The sight of trees and vegetation cover, the shaded cycle and walking paths, the tranquil wind even in the peak of summer, the various shades of green, flowers, fragrance, the aesthetics of the whole surrounding that one takes for granted in Auroville has been the result of one of the earliest large-scale forest restoration works in the world.
Forest restoration was not just a matter of aesthetics but a necessity for Auroville, the only UNESCO-ratified international township, when it was initiated >40years back in a thoroughly degraded and denuded land. The land was mostly devoid of vegetation, scarred with eroded ravines, frequented by dust storms, and unobstructed torrential rains that washed away enough soil to turn the coastal water red. Ground breaking ecological restoration work through afforestation and watershed management has transformed that desert-like area to a living landscape supporting people along with numerous flora, and fauna. It encouraged biodiversity to return by providing them a suitable habitat, and a rare refuge as wooded areas diminished in the surrounding areas over time.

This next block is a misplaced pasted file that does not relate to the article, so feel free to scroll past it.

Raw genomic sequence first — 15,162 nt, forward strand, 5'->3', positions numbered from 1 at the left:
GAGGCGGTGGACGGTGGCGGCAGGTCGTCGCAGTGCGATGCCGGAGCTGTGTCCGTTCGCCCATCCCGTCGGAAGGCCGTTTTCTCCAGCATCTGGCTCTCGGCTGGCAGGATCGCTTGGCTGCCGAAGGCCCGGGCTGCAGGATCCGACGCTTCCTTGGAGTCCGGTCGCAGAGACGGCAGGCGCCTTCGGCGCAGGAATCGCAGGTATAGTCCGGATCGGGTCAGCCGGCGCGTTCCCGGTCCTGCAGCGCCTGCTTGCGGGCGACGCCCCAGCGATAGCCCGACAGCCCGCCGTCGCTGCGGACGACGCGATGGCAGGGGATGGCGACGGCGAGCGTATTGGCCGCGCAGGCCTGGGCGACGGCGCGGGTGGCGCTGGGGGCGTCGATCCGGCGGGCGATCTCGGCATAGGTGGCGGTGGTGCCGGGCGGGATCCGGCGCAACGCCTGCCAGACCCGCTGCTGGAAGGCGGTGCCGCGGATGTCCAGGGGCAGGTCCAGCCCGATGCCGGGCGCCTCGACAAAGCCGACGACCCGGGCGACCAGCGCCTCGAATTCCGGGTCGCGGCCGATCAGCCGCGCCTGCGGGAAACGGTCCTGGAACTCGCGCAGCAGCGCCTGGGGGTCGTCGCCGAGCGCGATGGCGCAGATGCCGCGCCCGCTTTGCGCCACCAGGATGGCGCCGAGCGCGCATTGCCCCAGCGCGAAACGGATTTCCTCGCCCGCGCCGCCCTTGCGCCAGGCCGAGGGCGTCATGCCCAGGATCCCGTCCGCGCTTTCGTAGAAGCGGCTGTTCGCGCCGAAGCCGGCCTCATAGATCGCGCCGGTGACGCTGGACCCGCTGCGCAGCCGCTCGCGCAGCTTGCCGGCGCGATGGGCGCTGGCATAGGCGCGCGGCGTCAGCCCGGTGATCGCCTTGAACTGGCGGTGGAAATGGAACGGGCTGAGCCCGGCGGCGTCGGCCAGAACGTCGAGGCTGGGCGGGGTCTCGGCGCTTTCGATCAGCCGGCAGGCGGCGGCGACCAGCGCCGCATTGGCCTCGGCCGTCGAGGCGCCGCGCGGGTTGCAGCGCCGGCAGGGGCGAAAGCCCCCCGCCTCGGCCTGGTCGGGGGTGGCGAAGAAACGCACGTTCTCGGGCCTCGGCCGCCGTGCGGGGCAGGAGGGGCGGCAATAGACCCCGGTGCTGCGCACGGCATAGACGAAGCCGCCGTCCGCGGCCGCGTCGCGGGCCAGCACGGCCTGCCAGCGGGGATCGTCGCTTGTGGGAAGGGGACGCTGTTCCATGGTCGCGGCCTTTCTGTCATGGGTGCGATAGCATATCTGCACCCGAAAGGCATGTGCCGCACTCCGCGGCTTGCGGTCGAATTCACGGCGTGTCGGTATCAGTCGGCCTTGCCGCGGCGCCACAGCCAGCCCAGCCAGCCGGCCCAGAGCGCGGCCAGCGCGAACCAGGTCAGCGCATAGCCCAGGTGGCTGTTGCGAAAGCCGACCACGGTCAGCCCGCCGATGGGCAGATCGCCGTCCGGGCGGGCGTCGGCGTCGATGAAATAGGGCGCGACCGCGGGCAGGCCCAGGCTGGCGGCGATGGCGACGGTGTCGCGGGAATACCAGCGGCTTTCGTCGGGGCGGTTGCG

Initially the denuded landscape could not support indigenous vegetations. To establish vegetation cover, build up soil organic matter, and improve the microclimate by reducing the dust storms Aurovillians planted carefully chosen combination of exotic species that could sustain the harsh conditions. However, the plan was already in place to slowly introduce indigenous tropical dry evergreen forest (TDEF) species when the conditions improve. TDEF or Eastern Deccan Forest that once existed along the Coromandel Coast now only exists in fragmented patches of sacred groves which are also dwindling.
In Auroville, within a decade as the exotic trees grew providing a source of fuel for the surrounding villages and wood for furniture, TDEF seeds were carefully collected from the sacred groves, tended in nursery at Auroville, and were slowly phased in. Forest group has planted more than 3 million trees that included more than 150,000 individuals belonging to 185 TDEF species. More TDEF species continued to be phased in every year, making Auroville the largest living repository of these species in the bio-region. Reforestation effort has extended to the bio-region and beyond. Post Tsunami, a unique effort was undertaken to initiate re-establishment of a green forest line along the coast in three villages - initially with a mix of TDEF, indigenous, and exotic species. The plantation that one day is deemed to be a forest continues to flourish.